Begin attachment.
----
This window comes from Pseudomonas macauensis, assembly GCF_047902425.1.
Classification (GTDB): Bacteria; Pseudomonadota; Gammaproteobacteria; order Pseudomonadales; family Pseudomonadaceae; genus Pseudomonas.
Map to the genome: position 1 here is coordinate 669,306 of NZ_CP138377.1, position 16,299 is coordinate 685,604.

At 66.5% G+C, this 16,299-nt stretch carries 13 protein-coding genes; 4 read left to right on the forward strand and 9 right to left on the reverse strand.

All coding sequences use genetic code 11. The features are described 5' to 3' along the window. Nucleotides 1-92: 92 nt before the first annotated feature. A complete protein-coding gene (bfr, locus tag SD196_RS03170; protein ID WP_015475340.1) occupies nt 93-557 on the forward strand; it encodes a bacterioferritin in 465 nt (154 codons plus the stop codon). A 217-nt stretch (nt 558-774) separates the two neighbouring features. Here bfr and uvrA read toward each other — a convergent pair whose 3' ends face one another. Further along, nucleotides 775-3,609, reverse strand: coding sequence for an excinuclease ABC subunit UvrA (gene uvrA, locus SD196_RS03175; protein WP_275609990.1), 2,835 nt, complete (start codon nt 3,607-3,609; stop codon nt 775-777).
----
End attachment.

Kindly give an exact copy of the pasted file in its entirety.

This window comes from Pseudomonas macauensis, assembly GCF_047902425.1.
Classification (GTDB): Bacteria; Pseudomonadota; Gammaproteobacteria; order Pseudomonadales; family Pseudomonadaceae; genus Pseudomonas.
Map to the genome: position 1 here is coordinate 669,306 of NZ_CP138377.1, position 16,299 is coordinate 685,604.

At 66.5% G+C, this 16,299-nt stretch carries 13 protein-coding genes; 4 read left to right on the forward strand and 9 right to left on the reverse strand.

All coding sequences use genetic code 11. The features are described 5' to 3' along the window. Nucleotides 1-92: 92 nt before the first annotated feature. A complete protein-coding gene (bfr, locus tag SD196_RS03170; protein ID WP_015475340.1) occupies nt 93-557 on the forward strand; it encodes a bacterioferritin in 465 nt (154 codons plus the stop codon). A 217-nt stretch (nt 558-774) separates the two neighbouring features. Here bfr and uvrA read toward each other — a convergent pair whose 3' ends face one another. Further along, nucleotides 775-3,609, reverse strand: coding sequence for an excinuclease ABC subunit UvrA (gene uvrA, locus SD196_RS03175; protein WP_275609990.1), 2,835 nt, complete (start codon nt 3,607-3,609; stop codon nt 775-777).